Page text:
These cards offer practical content for helping adolescents develop age-appropriate language skills.
- Build higher-level semantic skills
- Understand and use complex language forms
- Improve comprehension and use of abstract language
- Effectively express opinions and participate in discussions
The format—stimuli on the front and answers on the back of the card—gives several teaching options. Use the cards for direct instruction, to launch discussions, as stimuli in games, in learning centers, and for independent study. Each card has four to ten stimulus items. The content reflects the vocabulary and language demands of junior high and high school classrooms.
The material is organized into three major areas:
- Semantics—antonyms, synonyms, categories, similarities and differences, multiple meanings, idioms, and homonyms
- Syntax and Morphology—past tense verbs, discriminating verb tenses, pronouns, verbs and adverbs, and plurals
- Pragmatics—stating opinions, discussion topics, Who am I?, Persuade Me, and role-playing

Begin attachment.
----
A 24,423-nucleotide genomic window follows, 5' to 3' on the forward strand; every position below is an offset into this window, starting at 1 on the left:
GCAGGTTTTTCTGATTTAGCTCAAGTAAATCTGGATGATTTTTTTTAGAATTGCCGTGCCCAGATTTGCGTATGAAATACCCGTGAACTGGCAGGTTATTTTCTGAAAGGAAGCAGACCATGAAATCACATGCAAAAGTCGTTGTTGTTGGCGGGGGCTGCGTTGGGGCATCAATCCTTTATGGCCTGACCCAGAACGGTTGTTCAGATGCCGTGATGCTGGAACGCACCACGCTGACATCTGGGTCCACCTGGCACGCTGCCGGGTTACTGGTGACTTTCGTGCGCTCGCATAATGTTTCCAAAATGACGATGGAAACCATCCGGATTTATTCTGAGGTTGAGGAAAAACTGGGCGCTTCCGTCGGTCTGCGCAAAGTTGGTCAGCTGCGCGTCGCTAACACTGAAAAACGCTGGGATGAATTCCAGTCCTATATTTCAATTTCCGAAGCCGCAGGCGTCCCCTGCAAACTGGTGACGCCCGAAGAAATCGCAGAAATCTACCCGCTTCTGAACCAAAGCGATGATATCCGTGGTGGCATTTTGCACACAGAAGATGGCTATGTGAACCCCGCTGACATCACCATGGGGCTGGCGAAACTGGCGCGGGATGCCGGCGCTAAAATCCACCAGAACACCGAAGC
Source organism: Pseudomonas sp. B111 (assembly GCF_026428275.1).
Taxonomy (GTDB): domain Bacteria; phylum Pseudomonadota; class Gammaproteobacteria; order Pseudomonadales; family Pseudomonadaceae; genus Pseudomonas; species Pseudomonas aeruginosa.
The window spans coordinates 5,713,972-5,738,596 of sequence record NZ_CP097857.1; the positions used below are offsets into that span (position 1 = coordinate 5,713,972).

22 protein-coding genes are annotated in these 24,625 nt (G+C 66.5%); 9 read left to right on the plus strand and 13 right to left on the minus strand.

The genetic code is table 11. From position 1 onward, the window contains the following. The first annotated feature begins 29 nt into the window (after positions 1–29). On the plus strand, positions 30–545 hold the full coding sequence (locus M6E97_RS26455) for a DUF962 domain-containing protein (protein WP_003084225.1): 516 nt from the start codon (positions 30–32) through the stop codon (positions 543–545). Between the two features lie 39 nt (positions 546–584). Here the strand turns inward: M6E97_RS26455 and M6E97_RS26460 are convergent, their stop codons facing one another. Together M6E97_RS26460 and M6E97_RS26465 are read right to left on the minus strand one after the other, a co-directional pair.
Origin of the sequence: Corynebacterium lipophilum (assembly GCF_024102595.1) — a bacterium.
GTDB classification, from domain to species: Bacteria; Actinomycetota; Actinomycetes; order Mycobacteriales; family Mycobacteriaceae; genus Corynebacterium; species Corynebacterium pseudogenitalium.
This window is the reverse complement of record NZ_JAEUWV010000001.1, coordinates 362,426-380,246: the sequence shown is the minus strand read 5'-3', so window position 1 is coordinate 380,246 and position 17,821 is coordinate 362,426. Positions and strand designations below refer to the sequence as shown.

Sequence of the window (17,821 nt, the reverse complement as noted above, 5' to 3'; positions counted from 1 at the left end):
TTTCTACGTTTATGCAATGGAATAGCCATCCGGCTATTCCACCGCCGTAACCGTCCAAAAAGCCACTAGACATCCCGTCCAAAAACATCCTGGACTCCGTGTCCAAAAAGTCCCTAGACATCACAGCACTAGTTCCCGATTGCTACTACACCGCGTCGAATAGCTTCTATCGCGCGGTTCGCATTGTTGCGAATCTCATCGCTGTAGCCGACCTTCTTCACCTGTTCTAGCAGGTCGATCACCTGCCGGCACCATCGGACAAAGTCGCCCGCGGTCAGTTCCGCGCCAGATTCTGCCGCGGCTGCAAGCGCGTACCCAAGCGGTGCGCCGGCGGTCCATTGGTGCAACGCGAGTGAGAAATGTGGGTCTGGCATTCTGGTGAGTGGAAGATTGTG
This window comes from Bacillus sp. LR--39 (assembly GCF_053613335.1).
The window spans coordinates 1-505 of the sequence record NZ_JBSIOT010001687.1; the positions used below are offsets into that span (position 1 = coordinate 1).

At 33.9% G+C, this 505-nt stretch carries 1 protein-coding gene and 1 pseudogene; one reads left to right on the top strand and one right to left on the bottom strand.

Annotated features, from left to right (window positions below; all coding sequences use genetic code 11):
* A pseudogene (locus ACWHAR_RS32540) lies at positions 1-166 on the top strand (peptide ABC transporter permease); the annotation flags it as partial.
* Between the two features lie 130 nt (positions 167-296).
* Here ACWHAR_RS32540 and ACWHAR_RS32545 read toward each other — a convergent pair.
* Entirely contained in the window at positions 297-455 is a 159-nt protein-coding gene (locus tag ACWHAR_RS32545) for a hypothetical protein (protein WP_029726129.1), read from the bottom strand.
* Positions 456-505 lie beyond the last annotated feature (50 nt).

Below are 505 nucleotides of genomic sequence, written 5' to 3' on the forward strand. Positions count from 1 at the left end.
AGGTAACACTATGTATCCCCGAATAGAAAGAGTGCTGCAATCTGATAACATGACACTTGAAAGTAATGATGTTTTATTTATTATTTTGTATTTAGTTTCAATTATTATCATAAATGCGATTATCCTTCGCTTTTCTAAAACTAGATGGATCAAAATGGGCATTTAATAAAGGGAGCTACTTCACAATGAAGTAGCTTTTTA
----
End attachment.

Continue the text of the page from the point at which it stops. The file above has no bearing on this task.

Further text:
Stimulus items within each skill area (e.g., antonyms, past tense verbs, etc.) are presented in a hierarchical order.
Copyright © 2009
- Students who struggle with vocabulary acquisition need more trials than typical learners to maximize vocabulary growth (Montgomery, 2007).
- Semantic knowledge is thought to drive the processing of meaning in language (Rhodes & Donaldson, 2008).
- Language and literacy are important for successful transition to adulthood and are associated with adolescents' independent functioning and the successful management of that independence. Findings show the need to reinforce oral language skills throughout the school years (Conti-Ramsden & Durkin, 2008).
That's LIFE! Language Cards incorporates these principles and is also based on expert professional practice.
Conti-Ramsden, G., & Durkin, K. (2008). Language and independence in adolescents with and without a history of specific language impairment (SLI). Journal of Speech, Language, and Hearing Research, 51, 70-83.
Montgomery, J. (2007, November). Vocabulary interventions for RTI: Tiers 1, 2, 3. Presentation at the annual American Speech-Language-Hearing Association (ASHA) conference, Boston: MA.
Rhodes, S.M., & Donaldson, D.I. (2008). Association and not semantic relationships elicit the N400 effect: Electrophysiological evidence from an explicit language comprehension task. Psychophysiology, 45, 50-59.